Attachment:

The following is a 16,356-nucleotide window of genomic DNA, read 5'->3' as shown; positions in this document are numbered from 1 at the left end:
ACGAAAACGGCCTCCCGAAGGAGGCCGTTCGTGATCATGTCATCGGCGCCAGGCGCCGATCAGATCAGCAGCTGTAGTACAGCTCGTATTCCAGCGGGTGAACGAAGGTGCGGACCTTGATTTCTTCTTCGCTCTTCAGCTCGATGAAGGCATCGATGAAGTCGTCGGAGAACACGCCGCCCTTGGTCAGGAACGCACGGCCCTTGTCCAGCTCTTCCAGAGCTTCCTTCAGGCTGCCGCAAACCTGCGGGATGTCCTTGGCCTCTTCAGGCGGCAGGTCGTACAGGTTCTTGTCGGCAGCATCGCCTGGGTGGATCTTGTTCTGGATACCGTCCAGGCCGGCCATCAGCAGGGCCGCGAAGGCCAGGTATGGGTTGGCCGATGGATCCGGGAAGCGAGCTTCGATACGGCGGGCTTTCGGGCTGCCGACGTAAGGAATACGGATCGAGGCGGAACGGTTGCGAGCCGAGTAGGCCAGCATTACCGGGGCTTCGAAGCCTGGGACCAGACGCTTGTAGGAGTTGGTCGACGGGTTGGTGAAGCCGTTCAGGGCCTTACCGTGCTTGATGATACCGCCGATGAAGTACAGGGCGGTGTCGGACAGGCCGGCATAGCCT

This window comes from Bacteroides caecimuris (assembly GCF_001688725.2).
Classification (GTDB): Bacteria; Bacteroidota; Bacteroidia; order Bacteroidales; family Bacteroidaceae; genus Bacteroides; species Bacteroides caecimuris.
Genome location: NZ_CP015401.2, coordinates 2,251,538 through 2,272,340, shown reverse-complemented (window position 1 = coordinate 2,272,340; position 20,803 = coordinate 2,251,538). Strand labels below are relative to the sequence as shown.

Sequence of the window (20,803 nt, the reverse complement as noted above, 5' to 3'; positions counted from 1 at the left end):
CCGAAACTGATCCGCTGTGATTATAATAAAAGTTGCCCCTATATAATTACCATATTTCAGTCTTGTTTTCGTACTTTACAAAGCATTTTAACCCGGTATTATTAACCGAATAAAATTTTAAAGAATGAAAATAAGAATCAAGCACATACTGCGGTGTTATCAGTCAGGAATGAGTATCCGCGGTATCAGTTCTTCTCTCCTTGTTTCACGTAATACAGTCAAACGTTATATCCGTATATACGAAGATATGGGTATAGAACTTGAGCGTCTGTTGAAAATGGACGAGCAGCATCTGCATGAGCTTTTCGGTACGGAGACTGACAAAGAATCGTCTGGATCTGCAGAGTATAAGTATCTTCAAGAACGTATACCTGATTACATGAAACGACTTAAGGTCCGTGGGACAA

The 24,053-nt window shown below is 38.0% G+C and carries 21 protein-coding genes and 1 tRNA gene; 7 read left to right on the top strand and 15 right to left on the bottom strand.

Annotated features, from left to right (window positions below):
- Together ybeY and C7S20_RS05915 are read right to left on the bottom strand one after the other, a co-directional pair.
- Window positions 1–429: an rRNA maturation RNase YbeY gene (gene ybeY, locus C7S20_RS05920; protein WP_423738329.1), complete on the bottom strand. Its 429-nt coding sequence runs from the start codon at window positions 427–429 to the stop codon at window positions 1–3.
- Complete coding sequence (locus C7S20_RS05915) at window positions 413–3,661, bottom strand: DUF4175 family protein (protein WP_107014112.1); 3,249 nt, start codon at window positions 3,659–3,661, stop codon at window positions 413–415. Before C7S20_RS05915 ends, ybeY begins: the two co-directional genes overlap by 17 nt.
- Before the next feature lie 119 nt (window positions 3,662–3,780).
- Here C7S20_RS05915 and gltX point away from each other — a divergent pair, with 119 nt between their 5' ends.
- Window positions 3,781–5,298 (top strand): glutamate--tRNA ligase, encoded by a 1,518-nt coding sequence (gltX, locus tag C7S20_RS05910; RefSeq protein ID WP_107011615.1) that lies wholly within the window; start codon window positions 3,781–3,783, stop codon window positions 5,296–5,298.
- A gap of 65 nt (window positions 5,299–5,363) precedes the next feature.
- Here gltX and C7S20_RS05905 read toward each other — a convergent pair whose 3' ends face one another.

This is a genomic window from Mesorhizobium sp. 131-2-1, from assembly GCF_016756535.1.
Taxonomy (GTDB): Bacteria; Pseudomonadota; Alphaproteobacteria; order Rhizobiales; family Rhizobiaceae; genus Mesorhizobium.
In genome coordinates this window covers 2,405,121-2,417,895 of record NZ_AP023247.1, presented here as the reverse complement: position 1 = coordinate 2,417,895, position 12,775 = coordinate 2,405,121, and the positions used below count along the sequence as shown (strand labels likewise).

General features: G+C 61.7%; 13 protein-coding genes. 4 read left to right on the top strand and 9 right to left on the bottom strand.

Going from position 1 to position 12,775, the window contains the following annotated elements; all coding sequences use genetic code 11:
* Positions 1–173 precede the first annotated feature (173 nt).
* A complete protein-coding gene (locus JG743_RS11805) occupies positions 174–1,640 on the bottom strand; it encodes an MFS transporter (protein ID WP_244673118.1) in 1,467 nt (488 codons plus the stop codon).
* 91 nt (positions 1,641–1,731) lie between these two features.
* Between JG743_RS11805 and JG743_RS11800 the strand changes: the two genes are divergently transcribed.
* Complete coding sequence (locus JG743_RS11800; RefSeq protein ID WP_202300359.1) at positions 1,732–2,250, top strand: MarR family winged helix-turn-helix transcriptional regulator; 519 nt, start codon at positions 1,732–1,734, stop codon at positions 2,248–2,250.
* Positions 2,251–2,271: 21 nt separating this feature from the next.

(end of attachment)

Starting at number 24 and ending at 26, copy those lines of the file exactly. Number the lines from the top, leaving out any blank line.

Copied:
* A complete protein-coding gene (locus JG743_RS11805) occupies positions 174–1,640 on the bottom strand; it encodes an MFS transporter (protein ID WP_244673118.1) in 1,467 nt (488 codons plus the stop codon).
* 91 nt (positions 1,641–1,731) lie between these two features.
* Between JG743_RS11805 and JG743_RS11800 the strand changes: the two genes are divergently transcribed.